Saturday, July 30, 2011

Children Cross Stitch and Bead: Moving time is here

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     Keeping the grandchildren busy will be interesting. For the moment, they are at the pool and diving off the board. I had picked up a cross stitch sampler kit for Hannah and a purse of glass beads for Erika. Both were busy and content for hours. Last night I showed Hannah a book of samplers made by little girls and the kit says cross stitch goes back to Egyptian times. I suggested she do one letter to see if she should wait a year until she is 8. But she found it easier than I did. Erika whipped out a lot of rings and bracelets, but stepped on her needle. She wasn't crazy about needles before this and is less so now!

Tuesday, July 26, 2011

Fabric Bookmark: birthday follow-up

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    The birthday week is past. How wonderful that Trilla sent me a box of very appropriate cards that made writing thank you notes fun.
     I wanted to insert a little favor into the envelopes and thought of making this quickie bookmark from a heavy fabric. I printed a quotation on fabric that I typed on the computer and ran fabric ironed on freezer paper through the computer to print. I used a blanket stitch on my Baby Locke machine to sew the quotation on and frayed the edges of the bookmark...pulled the strings out. I have recently been using the silliest bookmarks and needed this!
      This quotation is inspired by all the fine new recent friendship connections: Trilla and Alice, Susan and Natalie, Ann and Linda, Andrea and Donna Jean. Also, I'm thinking of the new friendships the children will make in their new town as well as reunions (old fiends) I will be attending in the Fall. Joe put the cards in the mail today so they should arrive tomorrow or Thursday.

Sunday, July 24, 2011

Myopia mealtime: a lovely day

   This morning, graphic weather reports suggested rain and lightening, and a cancellation of the polo match at Myopia. After two 100 degree days I was not too excited about sitting in the sun for 5 hours at an outdoor gathering and polo match. And last night we had picked up Stilton and Brie, crackers and wine, grapes, cherries and an apricot almond tart as well as two green chairs to sit by our car on the edge of the polo field.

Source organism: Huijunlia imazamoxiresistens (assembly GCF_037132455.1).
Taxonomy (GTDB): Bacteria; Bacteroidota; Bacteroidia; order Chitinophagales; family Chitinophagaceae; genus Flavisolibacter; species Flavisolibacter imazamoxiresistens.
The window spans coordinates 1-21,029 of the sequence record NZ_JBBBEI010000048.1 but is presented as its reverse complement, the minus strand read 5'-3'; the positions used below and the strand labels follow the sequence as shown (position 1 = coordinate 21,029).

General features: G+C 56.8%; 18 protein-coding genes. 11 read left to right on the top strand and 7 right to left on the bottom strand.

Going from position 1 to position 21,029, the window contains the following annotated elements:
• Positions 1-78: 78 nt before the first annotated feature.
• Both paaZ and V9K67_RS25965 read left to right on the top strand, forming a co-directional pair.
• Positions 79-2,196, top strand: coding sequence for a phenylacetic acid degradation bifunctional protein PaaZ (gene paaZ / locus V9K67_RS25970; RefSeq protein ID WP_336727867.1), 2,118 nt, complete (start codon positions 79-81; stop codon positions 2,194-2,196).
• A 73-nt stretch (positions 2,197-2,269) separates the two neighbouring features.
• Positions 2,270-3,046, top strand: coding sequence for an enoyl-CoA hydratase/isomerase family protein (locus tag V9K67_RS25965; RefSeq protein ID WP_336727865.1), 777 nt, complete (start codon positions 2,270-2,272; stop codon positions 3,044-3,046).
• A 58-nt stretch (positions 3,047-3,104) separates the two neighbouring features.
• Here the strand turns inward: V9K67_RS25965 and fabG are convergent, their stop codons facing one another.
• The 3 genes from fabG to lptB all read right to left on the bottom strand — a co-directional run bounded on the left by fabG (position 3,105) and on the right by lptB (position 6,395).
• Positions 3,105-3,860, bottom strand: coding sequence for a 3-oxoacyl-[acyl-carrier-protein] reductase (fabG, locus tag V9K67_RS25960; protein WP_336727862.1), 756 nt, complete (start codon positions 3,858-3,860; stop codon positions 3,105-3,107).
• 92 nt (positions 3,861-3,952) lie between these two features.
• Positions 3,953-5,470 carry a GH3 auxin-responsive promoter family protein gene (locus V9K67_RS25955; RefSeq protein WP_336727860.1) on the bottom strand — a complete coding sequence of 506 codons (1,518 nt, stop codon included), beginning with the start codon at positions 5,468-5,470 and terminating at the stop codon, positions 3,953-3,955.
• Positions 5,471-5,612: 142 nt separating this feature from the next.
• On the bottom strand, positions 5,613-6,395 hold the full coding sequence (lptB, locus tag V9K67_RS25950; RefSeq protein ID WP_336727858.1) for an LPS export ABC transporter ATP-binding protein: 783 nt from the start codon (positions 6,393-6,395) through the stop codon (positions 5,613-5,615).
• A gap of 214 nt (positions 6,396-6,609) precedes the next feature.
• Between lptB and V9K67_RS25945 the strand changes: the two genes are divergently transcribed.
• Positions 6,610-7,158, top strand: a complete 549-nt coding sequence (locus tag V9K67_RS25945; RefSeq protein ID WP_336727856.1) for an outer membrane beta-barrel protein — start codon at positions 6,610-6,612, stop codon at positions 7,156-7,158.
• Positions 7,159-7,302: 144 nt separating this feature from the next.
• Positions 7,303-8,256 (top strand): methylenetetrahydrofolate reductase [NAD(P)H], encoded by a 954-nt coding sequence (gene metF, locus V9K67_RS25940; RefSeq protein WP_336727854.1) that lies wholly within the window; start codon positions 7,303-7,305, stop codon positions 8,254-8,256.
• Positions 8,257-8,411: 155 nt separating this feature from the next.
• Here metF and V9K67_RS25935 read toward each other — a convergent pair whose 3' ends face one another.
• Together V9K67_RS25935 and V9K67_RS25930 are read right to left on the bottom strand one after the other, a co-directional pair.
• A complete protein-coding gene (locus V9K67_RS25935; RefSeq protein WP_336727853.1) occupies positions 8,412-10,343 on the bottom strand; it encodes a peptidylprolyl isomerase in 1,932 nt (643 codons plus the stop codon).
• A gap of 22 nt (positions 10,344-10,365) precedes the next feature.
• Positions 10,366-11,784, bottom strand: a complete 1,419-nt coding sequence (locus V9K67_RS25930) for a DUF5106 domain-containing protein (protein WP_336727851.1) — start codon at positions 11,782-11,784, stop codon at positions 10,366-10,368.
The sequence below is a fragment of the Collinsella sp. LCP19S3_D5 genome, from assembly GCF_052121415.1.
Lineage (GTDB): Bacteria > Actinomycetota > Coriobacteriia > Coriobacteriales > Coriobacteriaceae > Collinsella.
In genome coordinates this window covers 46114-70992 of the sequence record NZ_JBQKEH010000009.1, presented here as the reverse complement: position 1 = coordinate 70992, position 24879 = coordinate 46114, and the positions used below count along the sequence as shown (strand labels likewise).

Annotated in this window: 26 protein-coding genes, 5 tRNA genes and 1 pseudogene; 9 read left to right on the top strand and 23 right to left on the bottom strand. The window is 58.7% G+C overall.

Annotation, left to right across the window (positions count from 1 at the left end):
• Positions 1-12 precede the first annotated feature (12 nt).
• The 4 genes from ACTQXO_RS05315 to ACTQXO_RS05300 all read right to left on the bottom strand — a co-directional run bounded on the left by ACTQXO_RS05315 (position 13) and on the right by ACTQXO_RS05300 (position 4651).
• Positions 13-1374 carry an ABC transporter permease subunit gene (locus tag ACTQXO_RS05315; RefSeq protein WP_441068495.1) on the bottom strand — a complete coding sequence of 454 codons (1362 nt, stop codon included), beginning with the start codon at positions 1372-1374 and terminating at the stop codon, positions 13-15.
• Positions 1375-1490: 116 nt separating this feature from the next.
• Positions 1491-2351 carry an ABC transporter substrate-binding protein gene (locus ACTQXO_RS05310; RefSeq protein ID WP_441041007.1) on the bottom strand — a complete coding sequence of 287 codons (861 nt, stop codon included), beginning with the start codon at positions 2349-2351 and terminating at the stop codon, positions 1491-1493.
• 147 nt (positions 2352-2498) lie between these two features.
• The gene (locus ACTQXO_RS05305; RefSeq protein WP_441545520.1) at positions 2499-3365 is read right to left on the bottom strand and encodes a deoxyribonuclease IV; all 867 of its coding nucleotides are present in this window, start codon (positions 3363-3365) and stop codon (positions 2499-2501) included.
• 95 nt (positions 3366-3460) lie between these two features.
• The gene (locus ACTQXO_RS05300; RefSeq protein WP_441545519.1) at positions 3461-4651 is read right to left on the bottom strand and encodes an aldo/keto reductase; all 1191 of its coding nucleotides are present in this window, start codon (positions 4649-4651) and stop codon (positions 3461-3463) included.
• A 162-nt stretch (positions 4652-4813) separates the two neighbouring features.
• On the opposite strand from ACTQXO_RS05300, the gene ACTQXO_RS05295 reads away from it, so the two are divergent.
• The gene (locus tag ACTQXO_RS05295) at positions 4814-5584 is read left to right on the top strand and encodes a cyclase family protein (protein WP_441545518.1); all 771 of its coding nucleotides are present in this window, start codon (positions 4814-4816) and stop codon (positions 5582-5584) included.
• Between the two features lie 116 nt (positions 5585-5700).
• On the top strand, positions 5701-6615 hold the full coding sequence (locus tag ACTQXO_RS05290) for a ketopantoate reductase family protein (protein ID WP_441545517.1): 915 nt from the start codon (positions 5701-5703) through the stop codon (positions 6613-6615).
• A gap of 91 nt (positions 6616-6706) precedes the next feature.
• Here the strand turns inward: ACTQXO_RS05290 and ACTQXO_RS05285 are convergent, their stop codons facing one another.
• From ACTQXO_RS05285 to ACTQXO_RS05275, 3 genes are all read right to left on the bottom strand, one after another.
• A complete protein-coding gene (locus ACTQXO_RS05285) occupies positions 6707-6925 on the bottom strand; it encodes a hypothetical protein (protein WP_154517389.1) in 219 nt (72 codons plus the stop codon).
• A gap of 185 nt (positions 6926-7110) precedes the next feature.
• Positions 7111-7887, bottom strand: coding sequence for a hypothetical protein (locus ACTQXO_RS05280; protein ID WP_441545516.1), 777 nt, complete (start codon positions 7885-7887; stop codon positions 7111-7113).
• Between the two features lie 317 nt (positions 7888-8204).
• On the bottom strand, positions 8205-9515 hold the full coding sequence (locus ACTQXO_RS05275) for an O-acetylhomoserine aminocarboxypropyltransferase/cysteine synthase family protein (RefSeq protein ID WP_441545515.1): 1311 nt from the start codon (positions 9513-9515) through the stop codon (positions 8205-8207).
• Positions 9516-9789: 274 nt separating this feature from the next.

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     However, optimistic Joe went to the attic for our seldom used (these days) picnic baskets and I found in one, outdoor gear collected/created for one of my TV segments on The Good Day show, back in the 80s.  I had appliqued a tablecloth with what I think is called Ripstop nylon. Not only was this lightweight waterproof "tablecloth," all set, folded up neatly in a little bag of the same color, but a Swiss Army knife was also there with its wine opener and other helpers. How handy this is to have and I am ready for more picnics. I wanted to share my find with you. Granted, it was not as fancy as the champagne buckets and real flowers at other tables.


Friday, July 22, 2011

Posting and Play in the heat

   Today I went up to Andrea's studio to trade smarts. I showed her some blog tricks and she gave me a tutorial in simple silkscreening. She told me about Kerr Grabowski's fabulous DVD, Adventures in Surface Design, which I have just watched and highly recommend.

    Andrea also dyes her own fabrics. I caught her here, proud especially of the snow-dyed! She cuts her strips first, before dyeing, for more interesting textures. Both Andrea and Kerr suggest you can use simple methods to get subtle results...curtain sheers on wood stretchers or embroidery hoops, duct tape, water based paints and transparent base extenders, chalk and cards or squeegees, newsprint and masking tape for stencils, found plastic for texture rubbing. So much to learn, so little time!

    P. S.  I should add, Andrea uses Pro Chemical dyes she orders from Fall River. For silk screening, she uses PROfab Opague Paints which are water soluble. She has made her own printable fabrics with Bubble Jet 2000, and irons white fabric to freezer paper to run through the printer (makes it slightly smaller than the 8 1/2" x 11" cut freezer paper). For fabrics to dye without prior washing, she orders ready to dye Timeless Treasures Tonga B8700 PFD and Hoffman's 1377 PFD. I added this paragraph for reference!
P.P.S. I just printed directly on plain fabric backed by freezer paper.

Tuesday, July 19, 2011

Heart and Flower Die Cuts with Grands

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     My flower and heart dies arrived for my new Accuquilt machine. I wanted to cut out some hearts and flowers for the children to make something.
     First, I WonderUnder-fused the backs of fabrics from my birthday quilt and rolled those through the die cutting machine. I cut the bigger hearts in half and took the flower stems, petals, flowers and circles in a plastic bag to the children's house when we went to Friday supper. Hannah and Erika placed the cut-outs on a 1/4 yard of quilted yellow fabric which I had halved, one section to each girl. The children made their placements, pinned them and I returned home to iron and stitch the hearts and flowers on.
     Erika just wanted to hug hers as it was, but I stitched a bias tape around the edges. Hannah wanted to turn hers into a purse for craft projects. I slipped some new scissors in since she was frustrated that hers were not sharp enough to cut the fleece she was using to make a quilt at home.  I bound Hannah's with grosgrain ribbon I had fused. My sewing is NOT professional, but sometimes you want to find results fast. I must slow down! (two blogs in 24 hours is not slowing down). Oh, I also bought a Fiskars scissor sharpener. Did not know about those.

Monday, July 18, 2011

Busy Beads

    This is my birthday week and it has started off colorfully. Joe and I drove Hannah up to see the wonderful John Marin* show at the Portland Museum of Art.
      On the drive, I was able to bead almost all the cherries atop my 12" x 12" birthday quilt. I have a few to go. And at beading a few days before, I was able to add the berries on the bird's tree as well as suggest rather pitiful water coming from the hose.